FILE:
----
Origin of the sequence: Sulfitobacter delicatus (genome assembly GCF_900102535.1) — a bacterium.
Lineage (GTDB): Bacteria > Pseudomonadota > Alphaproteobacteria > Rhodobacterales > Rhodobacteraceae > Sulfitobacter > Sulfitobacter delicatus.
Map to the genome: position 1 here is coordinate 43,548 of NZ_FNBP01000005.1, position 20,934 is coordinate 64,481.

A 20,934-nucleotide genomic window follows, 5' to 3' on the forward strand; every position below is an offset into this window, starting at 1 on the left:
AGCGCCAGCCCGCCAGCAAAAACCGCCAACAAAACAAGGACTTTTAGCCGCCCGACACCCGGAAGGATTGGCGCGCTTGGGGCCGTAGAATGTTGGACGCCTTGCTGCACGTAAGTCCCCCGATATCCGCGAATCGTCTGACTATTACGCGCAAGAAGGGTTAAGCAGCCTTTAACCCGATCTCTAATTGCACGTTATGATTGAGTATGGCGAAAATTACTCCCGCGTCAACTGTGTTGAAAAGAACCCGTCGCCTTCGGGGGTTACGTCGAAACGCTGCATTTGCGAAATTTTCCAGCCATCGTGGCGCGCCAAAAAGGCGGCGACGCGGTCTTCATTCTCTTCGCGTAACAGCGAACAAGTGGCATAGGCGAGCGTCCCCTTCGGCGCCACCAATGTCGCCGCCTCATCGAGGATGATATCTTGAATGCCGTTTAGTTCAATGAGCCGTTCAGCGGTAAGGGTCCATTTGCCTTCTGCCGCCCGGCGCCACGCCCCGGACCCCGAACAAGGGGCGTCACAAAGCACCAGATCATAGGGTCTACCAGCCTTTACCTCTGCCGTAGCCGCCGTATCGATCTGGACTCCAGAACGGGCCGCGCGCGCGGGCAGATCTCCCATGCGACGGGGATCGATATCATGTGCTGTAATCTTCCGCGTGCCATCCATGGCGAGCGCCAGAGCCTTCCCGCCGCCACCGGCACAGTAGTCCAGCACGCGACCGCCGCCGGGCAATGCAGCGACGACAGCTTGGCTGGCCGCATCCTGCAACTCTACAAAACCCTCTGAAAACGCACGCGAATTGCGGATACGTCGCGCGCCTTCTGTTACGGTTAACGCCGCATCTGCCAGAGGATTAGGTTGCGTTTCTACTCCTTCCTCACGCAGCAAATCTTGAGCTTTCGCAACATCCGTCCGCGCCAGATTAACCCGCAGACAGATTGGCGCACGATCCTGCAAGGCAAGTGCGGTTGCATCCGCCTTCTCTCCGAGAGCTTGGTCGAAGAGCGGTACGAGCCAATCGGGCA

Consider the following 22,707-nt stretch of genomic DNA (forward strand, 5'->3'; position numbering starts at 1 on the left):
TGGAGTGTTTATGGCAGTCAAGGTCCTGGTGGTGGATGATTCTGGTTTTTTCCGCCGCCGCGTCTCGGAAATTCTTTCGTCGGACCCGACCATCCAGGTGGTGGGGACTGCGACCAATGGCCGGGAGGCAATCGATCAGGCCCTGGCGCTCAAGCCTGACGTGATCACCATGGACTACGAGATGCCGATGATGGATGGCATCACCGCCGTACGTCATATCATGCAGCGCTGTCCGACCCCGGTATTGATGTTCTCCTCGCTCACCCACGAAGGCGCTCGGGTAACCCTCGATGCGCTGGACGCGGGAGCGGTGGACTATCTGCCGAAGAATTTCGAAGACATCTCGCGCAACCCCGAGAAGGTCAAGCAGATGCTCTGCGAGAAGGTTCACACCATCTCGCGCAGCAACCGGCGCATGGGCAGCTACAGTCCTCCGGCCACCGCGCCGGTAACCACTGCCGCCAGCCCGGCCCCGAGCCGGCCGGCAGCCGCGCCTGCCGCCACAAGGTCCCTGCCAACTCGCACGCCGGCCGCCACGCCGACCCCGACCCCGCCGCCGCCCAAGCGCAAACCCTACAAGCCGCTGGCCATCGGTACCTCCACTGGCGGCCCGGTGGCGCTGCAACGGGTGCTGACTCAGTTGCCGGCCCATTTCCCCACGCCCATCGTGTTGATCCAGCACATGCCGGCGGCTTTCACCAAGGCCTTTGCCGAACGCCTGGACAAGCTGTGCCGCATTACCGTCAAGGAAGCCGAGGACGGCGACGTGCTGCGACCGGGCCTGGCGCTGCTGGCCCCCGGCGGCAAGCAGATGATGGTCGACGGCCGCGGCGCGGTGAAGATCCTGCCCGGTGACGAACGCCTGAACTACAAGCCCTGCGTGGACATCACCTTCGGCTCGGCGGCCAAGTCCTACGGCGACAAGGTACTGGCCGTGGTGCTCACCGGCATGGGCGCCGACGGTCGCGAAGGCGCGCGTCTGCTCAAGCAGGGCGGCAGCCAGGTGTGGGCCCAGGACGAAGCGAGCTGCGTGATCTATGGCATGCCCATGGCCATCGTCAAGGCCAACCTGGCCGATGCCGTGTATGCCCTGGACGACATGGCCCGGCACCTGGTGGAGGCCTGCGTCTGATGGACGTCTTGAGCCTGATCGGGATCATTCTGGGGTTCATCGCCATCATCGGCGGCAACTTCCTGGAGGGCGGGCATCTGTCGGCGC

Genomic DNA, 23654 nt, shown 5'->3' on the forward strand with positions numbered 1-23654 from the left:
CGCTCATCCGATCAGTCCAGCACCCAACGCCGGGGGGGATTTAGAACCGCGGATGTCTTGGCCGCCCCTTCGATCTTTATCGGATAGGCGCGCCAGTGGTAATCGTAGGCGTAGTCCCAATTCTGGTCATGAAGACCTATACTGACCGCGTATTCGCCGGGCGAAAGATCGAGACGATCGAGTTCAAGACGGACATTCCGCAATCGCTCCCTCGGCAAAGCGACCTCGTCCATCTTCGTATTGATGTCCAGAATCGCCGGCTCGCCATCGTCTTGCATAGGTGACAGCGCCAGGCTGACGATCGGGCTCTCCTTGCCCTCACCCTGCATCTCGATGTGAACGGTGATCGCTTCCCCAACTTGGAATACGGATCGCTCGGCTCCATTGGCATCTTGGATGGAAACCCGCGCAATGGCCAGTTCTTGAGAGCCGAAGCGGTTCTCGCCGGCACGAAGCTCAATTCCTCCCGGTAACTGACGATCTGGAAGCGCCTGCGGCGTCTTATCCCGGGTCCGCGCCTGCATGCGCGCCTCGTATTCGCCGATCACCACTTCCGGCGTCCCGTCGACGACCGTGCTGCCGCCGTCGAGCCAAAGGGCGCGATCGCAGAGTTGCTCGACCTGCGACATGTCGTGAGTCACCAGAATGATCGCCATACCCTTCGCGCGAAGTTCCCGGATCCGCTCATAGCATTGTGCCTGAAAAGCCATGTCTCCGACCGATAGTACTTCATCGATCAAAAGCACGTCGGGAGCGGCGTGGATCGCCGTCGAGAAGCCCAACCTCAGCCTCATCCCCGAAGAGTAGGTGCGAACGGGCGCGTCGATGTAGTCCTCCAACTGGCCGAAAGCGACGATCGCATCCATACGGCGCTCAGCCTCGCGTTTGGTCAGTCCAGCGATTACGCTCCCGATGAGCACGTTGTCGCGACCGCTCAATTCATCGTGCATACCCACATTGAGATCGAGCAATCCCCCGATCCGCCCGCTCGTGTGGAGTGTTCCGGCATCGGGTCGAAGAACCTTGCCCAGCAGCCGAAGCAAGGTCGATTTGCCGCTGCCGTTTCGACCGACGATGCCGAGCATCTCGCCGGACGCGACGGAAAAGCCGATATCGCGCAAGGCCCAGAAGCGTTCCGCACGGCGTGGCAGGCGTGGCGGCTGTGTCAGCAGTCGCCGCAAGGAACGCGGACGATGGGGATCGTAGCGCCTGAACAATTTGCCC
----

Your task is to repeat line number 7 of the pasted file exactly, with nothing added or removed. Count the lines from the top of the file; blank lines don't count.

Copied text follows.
TGGAGTGTTTATGGCAGTCAAGGTCCTGGTGGTGGATGATTCTGGTTTTTTCCGCCGCCGCGTCTCGGAAATTCTTTCGTCGGACCCGACCATCCAGGTGGTGGGGACTGCGACCAATGGCCGGGAGGCAATCGATCAGGCCCTGGCGCTCAAGCCTGACGTGATCACCATGGACTACGAGATGCCGATGATGGATGGCATCACCGCCGTACGTCATATCATGCAGCGCTGTCCGACCCCGGTATTGATGTTCTCCTCGCTCACCCACGAAGGCGCTCGGGTAACCCTCGATGCGCTGGACGCGGGAGCGGTGGACTATCTGCCGAAGAATTTCGAAGACATCTCGCGCAACCCCGAGAAGGTCAAGCAGATGCTCTGCGAGAAGGTTCACACCATCTCGCGCAGCAACCGGCGCATGGGCAGCTACAGTCCTCCGGCCACCGCGCCGGTAACCACTGCCGCCAGCCCGGCCCCGAGCCGGCCGGCAGCCGCGCCTGCCGCCACAAGGTCCCTGCCAACTCGCACGCCGGCCGCCACGCCGACCCCGACCCCGCCGCCGCCCAAGCGCAAACCCTACAAGCCGCTGGCCATCGGTACCTCCACTGGCGGCCCGGTGGCGCTGCAACGGGTGCTGACTCAGTTGCCGGCCCATTTCCCCACGCCCATCGTGTTGATCCAGCACATGCCGGCGGCTTTCACCAAGGCCTTTGCCGAACGCCTGGACAAGCTGTGCCGCATTACCGTCAAGGAAGCCGAGGACGGCGACGTGCTGCGACCGGGCCTGGCGCTGCTGGCCCCCGGCGGCAAGCAGATGATGGTCGACGGCCGCGGCGCGGTGAAGATCCTGCCCGGTGACGAACGCCTGAACTACAAGCCCTGCGTGGACATCACCTTCGGCTCGGCGGCCAAGTCCTACGGCGACAAGGTACTGGCCGTGGTGCTCACCGGCATGGGCGCCGACGGTCGCGAAGGCGCGCGTCTGCTCAAGCAGGGCGGCAGCCAGGTGTGGGCCCAGGACGAAGCGAGCTGCGTGATCTATGGCATGCCCATGGCCATCGTCAAGGCCAACCTGGCCGATGCCGTGTATGCCCTGGACGACATGGCCCGGCACCTGGTGGAGGCCTGCGTCTGATGGACGTCTTGAGCCTGATCGGGATCATTCTGGGGTTCATCGCCATCATCGGCGGCAACTTCCTGGAGGGCGGGCATCTGTCGGCGC